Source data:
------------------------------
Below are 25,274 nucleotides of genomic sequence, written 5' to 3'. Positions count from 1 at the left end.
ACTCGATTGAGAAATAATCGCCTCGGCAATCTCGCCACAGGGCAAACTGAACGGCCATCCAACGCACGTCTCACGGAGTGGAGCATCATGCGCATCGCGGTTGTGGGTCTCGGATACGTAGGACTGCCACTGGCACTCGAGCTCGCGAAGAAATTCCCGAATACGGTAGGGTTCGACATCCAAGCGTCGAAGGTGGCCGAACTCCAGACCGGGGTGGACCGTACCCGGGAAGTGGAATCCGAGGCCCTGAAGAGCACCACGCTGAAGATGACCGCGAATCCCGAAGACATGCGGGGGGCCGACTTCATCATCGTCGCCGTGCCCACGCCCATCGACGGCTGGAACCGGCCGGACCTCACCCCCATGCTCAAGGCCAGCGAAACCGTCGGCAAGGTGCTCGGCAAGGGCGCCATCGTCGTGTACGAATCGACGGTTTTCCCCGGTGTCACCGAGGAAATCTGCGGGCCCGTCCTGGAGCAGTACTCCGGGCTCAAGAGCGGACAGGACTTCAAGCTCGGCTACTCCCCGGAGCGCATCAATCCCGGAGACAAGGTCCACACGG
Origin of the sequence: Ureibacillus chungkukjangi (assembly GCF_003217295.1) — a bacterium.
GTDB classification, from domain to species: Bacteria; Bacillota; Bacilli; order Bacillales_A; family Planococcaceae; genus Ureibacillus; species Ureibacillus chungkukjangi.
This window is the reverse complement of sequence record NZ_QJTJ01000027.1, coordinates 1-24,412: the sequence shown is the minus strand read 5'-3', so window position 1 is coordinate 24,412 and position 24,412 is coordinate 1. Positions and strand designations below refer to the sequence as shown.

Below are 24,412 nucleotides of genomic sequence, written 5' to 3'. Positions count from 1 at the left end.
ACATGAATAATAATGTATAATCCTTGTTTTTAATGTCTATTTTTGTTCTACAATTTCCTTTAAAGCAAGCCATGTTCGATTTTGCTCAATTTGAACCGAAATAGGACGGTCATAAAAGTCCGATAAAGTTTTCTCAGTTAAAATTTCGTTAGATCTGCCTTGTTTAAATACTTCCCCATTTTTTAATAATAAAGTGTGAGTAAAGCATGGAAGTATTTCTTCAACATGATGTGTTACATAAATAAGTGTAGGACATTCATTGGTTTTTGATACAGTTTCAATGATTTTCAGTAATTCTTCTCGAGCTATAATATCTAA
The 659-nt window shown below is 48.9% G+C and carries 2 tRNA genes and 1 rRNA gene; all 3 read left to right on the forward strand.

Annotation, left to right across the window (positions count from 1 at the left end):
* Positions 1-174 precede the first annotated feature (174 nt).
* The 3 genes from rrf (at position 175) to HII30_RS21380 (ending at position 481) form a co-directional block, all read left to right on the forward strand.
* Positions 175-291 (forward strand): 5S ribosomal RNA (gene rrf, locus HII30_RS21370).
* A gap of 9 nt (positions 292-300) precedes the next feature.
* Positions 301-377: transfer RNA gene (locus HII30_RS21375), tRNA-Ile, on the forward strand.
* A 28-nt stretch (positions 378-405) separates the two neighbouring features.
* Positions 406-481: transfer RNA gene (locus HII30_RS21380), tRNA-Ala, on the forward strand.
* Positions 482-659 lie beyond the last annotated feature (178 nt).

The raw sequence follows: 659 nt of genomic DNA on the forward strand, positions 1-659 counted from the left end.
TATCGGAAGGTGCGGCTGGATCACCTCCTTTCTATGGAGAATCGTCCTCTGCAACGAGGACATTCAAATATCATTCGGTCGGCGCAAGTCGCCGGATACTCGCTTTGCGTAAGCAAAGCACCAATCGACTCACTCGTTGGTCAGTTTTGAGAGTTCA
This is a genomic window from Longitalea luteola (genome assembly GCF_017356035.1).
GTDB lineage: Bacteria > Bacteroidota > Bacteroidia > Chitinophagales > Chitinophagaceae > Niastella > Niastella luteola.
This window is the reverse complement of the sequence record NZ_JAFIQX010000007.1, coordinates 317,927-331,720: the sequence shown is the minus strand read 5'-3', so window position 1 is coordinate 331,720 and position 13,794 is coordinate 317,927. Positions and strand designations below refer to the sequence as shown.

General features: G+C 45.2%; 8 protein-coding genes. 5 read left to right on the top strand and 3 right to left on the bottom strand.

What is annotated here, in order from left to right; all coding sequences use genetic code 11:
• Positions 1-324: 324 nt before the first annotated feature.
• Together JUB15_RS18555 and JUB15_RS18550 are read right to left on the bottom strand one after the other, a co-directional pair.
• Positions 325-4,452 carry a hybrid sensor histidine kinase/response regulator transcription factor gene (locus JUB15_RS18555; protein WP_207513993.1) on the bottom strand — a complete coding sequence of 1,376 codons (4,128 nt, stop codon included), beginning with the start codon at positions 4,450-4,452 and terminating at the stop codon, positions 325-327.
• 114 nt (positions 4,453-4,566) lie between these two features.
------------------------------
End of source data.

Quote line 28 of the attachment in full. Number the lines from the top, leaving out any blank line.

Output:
• 114 nt (positions 4,453-4,566) lie between these two features.